This is an action intentionally performed by a player or partnership to produce an advantage, a benefit, an undeserved profit for the perpetrator. Any such action in the game of bridge is deemed inappropriate, unsuitable, and in most instances punishable.
This term describes a play technique devised and published by Dr. Bertrand Romanet of Paris, France. This barricade coup allows the declarer to obstruct the defenders from establishing a long suit.
Bath Coup - Anti-Bath Coup
The Bath Coup is as old as the game of Whist, which was very popular in England, and the name may be derived from city of Bath, which was once a favorite meeting place of the aristocracy.
Technically, the Belladonna coup may be classified as a type of avoidance play. That is, a tactical maneuver by declarer in a given suit, designed to keep a particular defender from gaining the lead and possibly making a fatal return, either in terms of tricks, or tempo, or both. In the pure form - by definition - the Belladonna coup contains both elements, with the special feature that the dangerous defender may not, perhaps, be kept off lead - hence, the 'type of' - but only in exchange for a vital trick or tempo for declarer. In this respect the Belladonna coup differs from the standard avoidance plays. This coup is illustrated and clarified is presented in a .pdf file format, which will be automatically opened by any browser. The author of the IMP article is Mr. Lex De Groot. This article has also only been preserved and archived in .pdf file format on this site for future reference.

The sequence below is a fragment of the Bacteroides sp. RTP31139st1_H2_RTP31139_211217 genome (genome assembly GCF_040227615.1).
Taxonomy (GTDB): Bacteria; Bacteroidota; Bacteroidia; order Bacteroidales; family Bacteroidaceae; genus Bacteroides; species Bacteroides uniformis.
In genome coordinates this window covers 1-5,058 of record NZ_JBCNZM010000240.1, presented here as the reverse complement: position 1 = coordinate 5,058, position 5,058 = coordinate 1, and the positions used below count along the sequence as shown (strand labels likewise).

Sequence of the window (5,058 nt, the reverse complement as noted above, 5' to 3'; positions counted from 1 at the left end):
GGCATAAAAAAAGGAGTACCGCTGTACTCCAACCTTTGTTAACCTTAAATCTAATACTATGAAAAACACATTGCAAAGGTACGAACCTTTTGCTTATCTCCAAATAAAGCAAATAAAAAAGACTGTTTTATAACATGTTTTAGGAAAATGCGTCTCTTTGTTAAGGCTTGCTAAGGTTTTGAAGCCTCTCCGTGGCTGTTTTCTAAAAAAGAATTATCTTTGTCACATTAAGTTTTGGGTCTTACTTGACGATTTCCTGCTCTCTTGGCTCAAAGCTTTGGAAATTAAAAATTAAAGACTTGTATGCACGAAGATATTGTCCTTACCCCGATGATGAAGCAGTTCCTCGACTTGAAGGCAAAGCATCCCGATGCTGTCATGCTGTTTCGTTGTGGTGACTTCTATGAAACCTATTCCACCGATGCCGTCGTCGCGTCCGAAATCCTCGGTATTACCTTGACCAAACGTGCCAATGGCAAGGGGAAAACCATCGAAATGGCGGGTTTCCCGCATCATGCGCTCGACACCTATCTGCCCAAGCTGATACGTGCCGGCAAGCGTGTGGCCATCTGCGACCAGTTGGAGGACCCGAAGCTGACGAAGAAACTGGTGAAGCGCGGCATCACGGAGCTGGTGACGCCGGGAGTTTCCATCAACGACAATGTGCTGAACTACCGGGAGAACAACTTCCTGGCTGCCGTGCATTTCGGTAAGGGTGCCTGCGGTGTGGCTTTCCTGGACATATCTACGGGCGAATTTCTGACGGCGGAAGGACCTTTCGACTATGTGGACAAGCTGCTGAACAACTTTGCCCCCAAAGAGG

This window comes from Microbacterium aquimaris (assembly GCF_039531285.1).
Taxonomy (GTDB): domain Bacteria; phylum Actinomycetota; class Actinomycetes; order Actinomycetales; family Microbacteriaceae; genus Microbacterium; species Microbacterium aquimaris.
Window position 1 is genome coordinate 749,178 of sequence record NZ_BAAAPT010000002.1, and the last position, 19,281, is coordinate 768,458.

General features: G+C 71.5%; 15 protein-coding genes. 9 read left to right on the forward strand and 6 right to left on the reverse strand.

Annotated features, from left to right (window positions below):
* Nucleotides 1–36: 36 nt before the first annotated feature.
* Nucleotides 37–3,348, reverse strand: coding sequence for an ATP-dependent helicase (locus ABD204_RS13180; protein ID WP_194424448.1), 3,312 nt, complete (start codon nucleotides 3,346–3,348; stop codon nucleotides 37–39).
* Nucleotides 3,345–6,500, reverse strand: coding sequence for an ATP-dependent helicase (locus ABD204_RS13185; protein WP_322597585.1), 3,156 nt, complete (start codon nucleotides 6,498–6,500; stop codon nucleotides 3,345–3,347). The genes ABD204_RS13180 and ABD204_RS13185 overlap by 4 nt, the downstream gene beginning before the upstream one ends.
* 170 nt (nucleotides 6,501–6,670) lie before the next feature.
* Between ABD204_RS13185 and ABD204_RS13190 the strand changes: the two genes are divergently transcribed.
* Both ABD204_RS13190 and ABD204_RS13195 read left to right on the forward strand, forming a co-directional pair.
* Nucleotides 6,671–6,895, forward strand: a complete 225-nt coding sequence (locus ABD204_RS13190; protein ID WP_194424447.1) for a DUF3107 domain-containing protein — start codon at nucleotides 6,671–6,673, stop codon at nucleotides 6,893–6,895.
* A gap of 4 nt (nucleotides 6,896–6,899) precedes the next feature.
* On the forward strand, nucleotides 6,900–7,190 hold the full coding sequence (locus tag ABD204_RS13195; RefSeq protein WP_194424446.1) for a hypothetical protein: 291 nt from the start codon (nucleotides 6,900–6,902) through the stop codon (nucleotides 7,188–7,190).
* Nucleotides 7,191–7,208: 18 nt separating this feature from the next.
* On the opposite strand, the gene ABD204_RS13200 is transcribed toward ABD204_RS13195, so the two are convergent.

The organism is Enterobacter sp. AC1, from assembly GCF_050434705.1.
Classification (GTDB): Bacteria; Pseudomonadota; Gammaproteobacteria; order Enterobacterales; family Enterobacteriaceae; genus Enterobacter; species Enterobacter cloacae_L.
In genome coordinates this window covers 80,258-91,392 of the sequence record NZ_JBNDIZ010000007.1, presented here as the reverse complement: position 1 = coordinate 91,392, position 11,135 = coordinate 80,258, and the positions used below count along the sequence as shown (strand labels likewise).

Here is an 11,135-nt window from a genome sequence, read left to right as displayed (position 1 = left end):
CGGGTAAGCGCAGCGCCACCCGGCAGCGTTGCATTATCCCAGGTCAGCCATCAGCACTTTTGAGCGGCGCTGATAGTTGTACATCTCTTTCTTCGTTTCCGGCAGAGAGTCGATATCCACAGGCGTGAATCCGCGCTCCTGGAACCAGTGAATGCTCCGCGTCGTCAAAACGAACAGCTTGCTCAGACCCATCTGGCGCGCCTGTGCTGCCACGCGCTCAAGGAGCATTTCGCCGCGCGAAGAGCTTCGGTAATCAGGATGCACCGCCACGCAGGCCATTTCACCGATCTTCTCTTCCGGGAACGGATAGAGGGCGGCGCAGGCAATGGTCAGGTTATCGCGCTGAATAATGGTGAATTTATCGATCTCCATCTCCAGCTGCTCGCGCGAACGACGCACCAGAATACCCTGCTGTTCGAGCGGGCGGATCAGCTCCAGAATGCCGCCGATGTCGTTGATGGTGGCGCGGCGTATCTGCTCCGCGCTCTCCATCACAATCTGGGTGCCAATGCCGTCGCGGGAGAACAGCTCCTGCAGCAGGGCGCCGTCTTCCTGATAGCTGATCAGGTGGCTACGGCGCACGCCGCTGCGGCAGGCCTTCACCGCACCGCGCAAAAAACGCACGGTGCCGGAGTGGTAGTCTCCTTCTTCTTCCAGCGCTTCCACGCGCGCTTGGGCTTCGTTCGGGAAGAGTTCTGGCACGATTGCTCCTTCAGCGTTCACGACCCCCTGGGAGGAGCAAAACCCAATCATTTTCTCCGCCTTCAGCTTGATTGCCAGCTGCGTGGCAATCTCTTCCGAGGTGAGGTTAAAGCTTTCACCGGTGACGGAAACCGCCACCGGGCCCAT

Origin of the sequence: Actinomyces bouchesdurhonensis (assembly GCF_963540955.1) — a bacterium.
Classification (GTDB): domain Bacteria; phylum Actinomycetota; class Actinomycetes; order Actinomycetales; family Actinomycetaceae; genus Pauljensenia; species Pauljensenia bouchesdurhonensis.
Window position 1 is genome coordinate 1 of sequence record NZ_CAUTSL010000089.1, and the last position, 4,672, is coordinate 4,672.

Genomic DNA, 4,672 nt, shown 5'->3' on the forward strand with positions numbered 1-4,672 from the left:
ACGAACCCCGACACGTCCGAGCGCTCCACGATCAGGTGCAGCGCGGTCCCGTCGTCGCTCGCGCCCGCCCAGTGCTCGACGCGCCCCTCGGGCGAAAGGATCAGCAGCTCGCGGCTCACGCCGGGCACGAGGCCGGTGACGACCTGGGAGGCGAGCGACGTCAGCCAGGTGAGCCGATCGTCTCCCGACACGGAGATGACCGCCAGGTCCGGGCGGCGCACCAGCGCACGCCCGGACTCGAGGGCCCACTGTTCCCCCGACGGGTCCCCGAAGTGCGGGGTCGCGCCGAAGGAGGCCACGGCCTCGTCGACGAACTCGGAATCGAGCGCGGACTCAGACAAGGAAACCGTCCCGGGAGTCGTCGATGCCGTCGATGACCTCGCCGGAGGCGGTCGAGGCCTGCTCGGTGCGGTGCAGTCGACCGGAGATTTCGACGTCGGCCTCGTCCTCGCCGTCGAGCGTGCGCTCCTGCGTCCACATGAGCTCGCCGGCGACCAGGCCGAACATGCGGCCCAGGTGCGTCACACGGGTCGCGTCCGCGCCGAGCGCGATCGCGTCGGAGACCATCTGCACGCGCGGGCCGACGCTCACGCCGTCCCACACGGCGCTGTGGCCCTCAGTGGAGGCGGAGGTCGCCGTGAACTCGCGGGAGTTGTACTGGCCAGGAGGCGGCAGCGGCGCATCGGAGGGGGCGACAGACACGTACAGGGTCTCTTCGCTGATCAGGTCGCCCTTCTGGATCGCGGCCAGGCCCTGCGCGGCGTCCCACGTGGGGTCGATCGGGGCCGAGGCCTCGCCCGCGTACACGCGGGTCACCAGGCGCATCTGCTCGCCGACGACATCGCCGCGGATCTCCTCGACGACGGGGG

A coup can be defined, relating to the game of bridge, as a master stroke, the shortening of your trumps to enable picking up an onside Minor tenace in trumps without a card to lead for a finesse, or a special maneuver by the declarer.
Coup en Passant
A coup en passant is the lead of a plain suit card to promote a low trump card behind a higher trump card to a winning position. It describes an action taken by the declarer to promote a trump card of lesser value than the trump card held by a defender.
Also sometimes referred to as the alligator coup this is a defense technique which is a defensive, threatening action by the opponents to prevent the declarer from following through with his intended endplay, which would normally fulfill the contract or provide the declarer with an additional, perhaps undeserved trick.
The Dentist Coup